Oxygenic photosynthesis without galactolipids
Glycolipid biosynthetic pathway elucidated 30 years after suggestion
Graduate School of Arts and Sciences / College of Arts and Sciences
Professor Naoki Sato at the University of Tokyo, in collaboration with Associate Professor Koichiro Awai at Shizuoka University and Professor Hiroyuki Ohta at the Tokyo Institute of Technology, has identified the complete pathway of glycolipid biosynthesis in cyanobacteria, and at the same time, demonstrated that galactolipids, which are always present in photosynthetic organisms, are not necessary for photosynthesis.
Cyanobacteria are prokaryotes (single-celled organisms that lack membrane-bound organelles such as a nucleus) that perform oxygenic photosynthesis (a type of photosynthesis that produces oxygen), and are believed to be the origin of the chloroplasts found inside the cells of plants and algae. The initial reactions in the process of photosynthesis occur in the photosynthetic membranes that consist of galactolipids (containing one or two galactose moieties), which is therefore believed to be necessary for photosynthesis. Further, cyanobacteria synthesize glycolipids in the process of converting glucolipids to galactolipids.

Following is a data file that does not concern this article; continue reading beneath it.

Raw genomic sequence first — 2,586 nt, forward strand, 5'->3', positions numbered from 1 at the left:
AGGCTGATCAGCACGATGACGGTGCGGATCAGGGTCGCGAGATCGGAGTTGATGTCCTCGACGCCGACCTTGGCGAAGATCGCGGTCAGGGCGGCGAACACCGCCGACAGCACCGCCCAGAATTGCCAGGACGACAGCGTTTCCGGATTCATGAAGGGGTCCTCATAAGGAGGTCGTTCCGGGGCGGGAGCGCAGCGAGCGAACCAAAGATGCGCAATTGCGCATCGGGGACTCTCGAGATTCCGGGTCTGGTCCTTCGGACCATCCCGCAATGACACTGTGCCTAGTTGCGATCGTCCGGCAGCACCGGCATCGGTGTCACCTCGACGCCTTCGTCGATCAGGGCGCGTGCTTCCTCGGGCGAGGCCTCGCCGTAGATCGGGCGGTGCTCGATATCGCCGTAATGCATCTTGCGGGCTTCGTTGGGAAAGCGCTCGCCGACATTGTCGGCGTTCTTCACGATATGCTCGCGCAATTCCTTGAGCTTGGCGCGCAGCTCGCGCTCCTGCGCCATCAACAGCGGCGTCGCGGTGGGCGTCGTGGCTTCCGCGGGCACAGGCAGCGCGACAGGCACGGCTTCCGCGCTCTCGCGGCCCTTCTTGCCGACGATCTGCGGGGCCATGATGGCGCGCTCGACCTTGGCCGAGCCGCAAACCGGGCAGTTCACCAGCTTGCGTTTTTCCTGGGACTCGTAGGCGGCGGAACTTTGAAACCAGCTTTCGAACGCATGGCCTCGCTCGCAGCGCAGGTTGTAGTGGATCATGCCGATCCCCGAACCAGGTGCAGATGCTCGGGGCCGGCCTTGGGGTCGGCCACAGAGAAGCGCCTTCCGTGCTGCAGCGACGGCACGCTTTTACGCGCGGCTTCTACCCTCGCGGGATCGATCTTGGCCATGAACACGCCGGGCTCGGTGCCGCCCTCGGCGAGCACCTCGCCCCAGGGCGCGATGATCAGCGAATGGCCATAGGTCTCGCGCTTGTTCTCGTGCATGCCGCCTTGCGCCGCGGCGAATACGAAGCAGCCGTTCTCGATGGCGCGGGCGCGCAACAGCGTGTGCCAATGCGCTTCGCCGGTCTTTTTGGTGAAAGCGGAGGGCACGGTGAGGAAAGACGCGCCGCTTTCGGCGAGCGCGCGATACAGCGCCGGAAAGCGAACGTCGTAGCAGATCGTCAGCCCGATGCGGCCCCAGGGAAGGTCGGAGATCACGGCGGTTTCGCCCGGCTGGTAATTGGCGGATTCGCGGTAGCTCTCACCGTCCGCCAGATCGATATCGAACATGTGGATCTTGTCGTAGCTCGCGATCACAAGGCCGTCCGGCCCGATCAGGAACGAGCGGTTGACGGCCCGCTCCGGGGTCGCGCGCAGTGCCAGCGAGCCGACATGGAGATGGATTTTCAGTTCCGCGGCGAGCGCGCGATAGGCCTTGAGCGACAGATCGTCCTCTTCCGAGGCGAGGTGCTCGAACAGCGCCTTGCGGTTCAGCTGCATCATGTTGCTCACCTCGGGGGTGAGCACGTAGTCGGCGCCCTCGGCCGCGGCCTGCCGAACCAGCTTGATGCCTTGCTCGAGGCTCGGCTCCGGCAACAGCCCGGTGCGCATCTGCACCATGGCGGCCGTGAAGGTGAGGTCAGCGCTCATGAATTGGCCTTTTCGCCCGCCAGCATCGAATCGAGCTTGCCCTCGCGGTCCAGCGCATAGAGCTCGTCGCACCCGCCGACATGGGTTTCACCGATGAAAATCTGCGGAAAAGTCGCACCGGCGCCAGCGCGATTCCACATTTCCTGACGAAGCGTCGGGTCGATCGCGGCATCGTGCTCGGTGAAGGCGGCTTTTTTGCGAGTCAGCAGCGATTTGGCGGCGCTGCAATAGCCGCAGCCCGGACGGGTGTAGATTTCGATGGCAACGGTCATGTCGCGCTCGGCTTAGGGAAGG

In this research the group identified the gene mgdE that encodes the enzyme that converts glucolipid to galactolipid. By disrupting this gene, the group demonstrated that oxygenic photosynthesis is possible with a photosynthetic membrane consisting only of glucolipids, overturning the current understanding of the photosynthetic process. Professor Sato proposed the route for glycolipid synthesis in his doctoral thesis 30 years ago. With this discovery, the genes for all the enzymes in the route for glycolipid synthesis, first proposed by Professor Sato in his doctoral thesis 30 years ago, have been identified.
K. Awai, H. Ohta and N. Sato,
“Oxygenic photosynthesis without galactolipids”,
Proceedings of the National Academy of Sciences Online Edition: 2014/9/2 (Japan time), doi: 10.1073/pnas.1403708111.